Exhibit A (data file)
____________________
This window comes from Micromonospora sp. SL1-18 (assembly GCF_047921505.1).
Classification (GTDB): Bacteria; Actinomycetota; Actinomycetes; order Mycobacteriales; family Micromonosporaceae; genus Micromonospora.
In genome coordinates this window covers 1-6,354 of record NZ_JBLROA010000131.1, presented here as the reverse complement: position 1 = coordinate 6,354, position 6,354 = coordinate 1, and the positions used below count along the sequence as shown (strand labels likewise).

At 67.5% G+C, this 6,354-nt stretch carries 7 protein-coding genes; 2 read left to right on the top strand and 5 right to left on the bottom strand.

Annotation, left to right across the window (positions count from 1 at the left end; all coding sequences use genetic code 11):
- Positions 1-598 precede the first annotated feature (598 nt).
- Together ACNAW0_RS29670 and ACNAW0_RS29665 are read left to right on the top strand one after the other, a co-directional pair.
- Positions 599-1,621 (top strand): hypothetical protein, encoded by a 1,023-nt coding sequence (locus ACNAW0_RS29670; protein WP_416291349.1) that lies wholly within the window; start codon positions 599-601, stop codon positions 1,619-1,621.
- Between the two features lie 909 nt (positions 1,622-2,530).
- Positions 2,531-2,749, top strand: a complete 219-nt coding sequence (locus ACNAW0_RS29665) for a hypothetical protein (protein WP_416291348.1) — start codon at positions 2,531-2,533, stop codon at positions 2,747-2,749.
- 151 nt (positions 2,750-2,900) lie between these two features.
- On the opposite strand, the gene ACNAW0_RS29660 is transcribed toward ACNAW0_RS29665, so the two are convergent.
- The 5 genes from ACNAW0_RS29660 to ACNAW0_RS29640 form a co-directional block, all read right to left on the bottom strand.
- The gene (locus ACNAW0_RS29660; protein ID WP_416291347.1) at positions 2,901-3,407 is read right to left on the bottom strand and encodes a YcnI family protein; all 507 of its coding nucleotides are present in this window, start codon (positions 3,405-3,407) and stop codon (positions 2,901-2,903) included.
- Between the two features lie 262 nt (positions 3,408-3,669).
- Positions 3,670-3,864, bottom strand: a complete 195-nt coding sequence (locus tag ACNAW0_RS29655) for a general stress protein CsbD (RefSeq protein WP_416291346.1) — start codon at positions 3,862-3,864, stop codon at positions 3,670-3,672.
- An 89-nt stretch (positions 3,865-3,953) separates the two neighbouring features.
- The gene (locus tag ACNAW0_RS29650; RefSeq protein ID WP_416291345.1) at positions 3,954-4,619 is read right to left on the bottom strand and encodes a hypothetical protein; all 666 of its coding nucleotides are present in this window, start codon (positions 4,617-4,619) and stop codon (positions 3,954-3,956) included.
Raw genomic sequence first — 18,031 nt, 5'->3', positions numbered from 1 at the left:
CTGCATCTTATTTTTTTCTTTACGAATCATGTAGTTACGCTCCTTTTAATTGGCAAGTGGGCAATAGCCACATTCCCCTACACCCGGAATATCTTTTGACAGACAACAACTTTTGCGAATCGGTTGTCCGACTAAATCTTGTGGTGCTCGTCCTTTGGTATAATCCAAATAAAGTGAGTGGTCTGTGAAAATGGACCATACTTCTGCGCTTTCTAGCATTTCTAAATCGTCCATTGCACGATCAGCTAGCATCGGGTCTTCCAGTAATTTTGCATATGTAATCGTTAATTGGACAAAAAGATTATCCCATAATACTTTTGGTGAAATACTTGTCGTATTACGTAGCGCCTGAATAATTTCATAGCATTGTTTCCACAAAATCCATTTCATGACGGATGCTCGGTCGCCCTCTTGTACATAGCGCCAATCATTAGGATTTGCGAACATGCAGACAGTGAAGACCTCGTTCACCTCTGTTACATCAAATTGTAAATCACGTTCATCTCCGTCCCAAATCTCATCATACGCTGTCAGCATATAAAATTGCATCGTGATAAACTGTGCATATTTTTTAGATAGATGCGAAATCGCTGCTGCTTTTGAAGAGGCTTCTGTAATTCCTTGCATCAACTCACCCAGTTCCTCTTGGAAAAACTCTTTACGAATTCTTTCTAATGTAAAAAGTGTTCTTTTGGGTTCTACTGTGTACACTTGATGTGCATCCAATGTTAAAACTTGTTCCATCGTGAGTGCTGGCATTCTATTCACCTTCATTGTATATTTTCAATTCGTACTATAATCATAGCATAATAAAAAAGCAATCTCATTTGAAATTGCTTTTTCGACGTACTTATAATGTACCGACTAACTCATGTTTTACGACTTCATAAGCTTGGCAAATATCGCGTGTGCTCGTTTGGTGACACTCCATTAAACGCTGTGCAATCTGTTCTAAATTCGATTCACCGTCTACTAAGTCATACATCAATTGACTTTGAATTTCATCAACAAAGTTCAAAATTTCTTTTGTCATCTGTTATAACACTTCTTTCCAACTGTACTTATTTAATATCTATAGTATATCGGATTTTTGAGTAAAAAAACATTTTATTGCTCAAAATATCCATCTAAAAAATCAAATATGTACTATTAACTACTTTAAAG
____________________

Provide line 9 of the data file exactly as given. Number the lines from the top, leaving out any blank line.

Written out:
- Between the two features lie 909 nt (positions 1,622-2,530).